• Rephaite
  • Repha’im
  • Zamzummim
  • Emim


  • Emites and Anakites were considered Rephaites (Deuteronomy 2:10-11)

Notable figures

  • King Og of Bashan (Giant)
  • Anak


  • Tall (3+ meters)
  • A formidable race
  • Strong and numerous


The term “Rephaite” or “Repha’im” from the Hebrew Bible and other ancient texts in the region refers to two distinct concepts. Firstly, in Deuteronomy 2:10-11, it denotes a people characterized by above-average height and stature. Secondly, in various other scriptures like Isaiah 26:14, Psalms 88:11, Proverbs 9:18, and Isaiah 14:9, it refers to spirits in the Jewish afterlife, Sheol, typically implying departed spirits.



The etymology of the biblical term “Repha’im” is subject to two main hypotheses:

Native Hebrew Origin

This perspective suggests that “Repha’im” originates from the Hebrew language, deriving from either of two roots:

  • רפא (Rapha): This root translates to “healing,” implying a connection to souls in Sheol (the Jewish afterlife) who await final judgment by Elohim (God). The idea here is that these souls are in a state of healing or restoration.
  • רפה (Rapheh): This root means “weak” or “powerless,” reflecting the belief that souls in Sheol lack physical power and status, unlike their existence in the living world. In Sheol, traditional sources of power are irrelevant, rendering its inhabitants submissive to Elohim.

Loanword from Ancient Semitic Language

This hypothesis treats “Repha’im” as a term borrowed from another Semitic language:

  • Akadian Proposal: Some suggest a link to the Akkadian word “rabu” (meaning “prince”), but this view is less popular.
  • Ugaritic Connection: A more widely supported theory connects Hebrew “Repha’im” to the Ugaritic “rpum,” referring to semi-deified deceased ancestors. This is backed by references in Ugaritic texts like the Rephaim Text (KTU 1:20–22).

Despite these divergent interpretations, it’s important to note that modern translations clearly differentiate between the “Rephaites” as a tribe (e.g., in Genesis 14:5; 15:18–21; Deuteronomy 2:11–20) and “rephaim” as inhabitants of the underworld (e.g., in Isaiah 14:9–11; 26:13–15).

(The Emites used to live there—a people strong and numerous, and as tall as the Anakites. Like the Anakites, they too were considered Rephaites, but the Moabites called them Emites.

Deuteronomy 2:10-11

However, the original Hebrew text uses the same word for both contexts.

The concept of “Rephaites” or “Repha’im” in the Hebrew Bible is multifaceted, encompassing both an ancient race of giants in Canaan and beings associated with the afterlife.

Ancient Race of Giants in Canaan

  • Biblical References: They are mentioned in various books, including Genesis, Deuteronomy, Joshua, Samuel, and Chronicles. These texts describe the Rephaites as a formidable race, often in the context of battles and conquests.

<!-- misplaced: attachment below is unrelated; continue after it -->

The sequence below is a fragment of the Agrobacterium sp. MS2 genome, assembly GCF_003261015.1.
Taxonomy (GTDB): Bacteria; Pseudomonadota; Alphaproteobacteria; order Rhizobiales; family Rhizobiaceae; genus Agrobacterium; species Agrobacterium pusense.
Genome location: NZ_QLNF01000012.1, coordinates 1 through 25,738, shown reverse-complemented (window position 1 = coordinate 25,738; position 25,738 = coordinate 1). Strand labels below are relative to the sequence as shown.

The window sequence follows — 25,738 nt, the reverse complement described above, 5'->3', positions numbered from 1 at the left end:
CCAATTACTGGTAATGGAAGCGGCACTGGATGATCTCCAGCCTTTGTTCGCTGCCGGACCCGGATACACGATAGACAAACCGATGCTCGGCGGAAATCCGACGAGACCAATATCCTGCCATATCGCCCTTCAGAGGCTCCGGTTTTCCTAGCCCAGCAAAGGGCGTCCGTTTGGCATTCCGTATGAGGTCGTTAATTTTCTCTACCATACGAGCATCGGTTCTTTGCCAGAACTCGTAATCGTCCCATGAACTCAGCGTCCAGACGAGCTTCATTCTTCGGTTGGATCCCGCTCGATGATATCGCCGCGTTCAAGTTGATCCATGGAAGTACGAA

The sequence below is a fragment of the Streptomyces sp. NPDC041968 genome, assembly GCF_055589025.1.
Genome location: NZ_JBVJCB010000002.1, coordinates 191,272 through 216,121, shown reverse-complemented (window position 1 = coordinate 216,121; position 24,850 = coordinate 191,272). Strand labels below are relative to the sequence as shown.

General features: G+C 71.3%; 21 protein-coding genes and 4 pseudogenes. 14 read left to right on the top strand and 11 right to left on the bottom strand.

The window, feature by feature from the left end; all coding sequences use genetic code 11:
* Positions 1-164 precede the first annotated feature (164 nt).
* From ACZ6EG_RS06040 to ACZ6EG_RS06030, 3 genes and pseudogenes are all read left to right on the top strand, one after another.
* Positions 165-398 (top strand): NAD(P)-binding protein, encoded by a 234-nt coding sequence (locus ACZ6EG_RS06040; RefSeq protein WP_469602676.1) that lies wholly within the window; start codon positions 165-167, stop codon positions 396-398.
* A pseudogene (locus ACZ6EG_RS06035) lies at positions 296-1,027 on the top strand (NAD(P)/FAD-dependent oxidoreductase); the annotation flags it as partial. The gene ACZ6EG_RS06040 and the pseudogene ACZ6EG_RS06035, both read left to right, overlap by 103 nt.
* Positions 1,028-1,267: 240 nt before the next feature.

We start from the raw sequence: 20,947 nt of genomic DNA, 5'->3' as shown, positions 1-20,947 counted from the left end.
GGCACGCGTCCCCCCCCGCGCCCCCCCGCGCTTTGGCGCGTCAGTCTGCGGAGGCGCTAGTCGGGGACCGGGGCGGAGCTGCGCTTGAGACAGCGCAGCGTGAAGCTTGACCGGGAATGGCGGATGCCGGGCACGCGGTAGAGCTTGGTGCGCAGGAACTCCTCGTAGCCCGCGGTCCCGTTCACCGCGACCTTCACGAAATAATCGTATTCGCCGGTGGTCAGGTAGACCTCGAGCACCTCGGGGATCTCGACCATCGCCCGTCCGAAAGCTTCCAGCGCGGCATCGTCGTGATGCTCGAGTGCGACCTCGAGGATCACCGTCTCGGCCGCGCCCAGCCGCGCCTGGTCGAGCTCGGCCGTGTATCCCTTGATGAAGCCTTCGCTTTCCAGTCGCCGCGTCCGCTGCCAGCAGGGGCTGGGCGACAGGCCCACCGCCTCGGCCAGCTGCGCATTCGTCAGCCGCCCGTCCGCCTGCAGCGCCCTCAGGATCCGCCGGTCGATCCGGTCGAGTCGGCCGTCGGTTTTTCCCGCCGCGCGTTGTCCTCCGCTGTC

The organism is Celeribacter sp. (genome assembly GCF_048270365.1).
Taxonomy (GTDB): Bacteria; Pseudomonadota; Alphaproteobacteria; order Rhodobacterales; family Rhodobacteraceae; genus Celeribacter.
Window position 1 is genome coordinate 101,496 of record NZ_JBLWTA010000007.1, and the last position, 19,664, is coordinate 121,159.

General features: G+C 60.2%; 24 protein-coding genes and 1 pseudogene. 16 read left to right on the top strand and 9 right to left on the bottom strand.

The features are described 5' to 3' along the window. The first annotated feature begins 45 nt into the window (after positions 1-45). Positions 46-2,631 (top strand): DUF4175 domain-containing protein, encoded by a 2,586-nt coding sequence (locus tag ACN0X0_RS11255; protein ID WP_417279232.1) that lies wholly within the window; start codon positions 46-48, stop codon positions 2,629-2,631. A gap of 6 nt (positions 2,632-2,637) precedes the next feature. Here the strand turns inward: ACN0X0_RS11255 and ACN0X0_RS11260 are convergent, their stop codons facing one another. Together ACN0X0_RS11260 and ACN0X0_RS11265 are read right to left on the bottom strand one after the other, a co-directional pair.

• Notable Figures: King Og of Bashan, mentioned as one of the last Rephaim, was noted for his extraordinary size, with a bed over 13 feet (4 meters) long. Anak is another figure described as a Rephaite.
  • Different Names by Other Peoples: The Moabites referred to them as “Emim,” and the Ammonites as “Zamzummim.”

Residents of the Netherworld (Sheol)

  • Recent Scholarship: More recent interpretations consider the Repha’im as inhabitants of Sheol, depicted in various translations as shades, spirits, or the dead.
  • Etymological Considerations: The Hebrew root רפא (heal) leads to interpretations of these beings as deceased ancestors who could be invoked for blessings or healing.
  • Ancient Northwest Semitic Texts: These texts, including those from Ugarit, often reference similar beings in the context of funerary rituals and the cult of the dead.

Divine Status and Ritual Practices

  • The Rephaim were sometimes considered divine or semi-divine, involved in funerary liturgies where they were offered food and drink and asked for blessings.
  • The link with divinity is underscored in texts where they are referred to as “gods” and “divine ones.”

The Eradication Theory

  • A 2021 theory by J. Yogev suggests that the Rephaim were systematically removed from biblical texts, possibly due to the rise of monotheistic belief systems that sought to erase their memory.

Connection to Mythological Concepts

  • The verb stem “raphah,” meaning to sink or relax, has been linked to broader mythological themes, potentially connecting the Rephaim to concepts like Titans and poltergeists.

The diverse portrayal of the Rephaim in biblical and ancient texts highlights their significant and complex role in the mythology, history, and religious practices of the ancient Near East.

References in the Bible

Hittites, Perizzites, Rephaites

Genesis 15:20

A year later King Chedorlaomer and his allies attacked and defeated the Rephaites in Ashteroth-Karnaim, the Zuzites in Ham, and the Emites in Shaveh-Kiriathaim.

Genesis 14:5

They are now dead, they live no more;
    their spirits do not rise.
You punished them and brought them to ruin;
    you wiped out all memory of them.

Isaiah 26:14

Is your love declared in the grave,
    your faithfulness in Destruction?

Psalm 88:11

But little do they know that the dead are there,
    that her guests are deep in the realm of the dead.

Proverbs 9:18

The realm of the dead below is all astir
    to meet you at your coming;
it rouses the spirits of the departed to greet you—
    all those who were leaders in the world;
it makes them rise from their thrones—
    all those who were kings over the nations.

Isaiah 14:9
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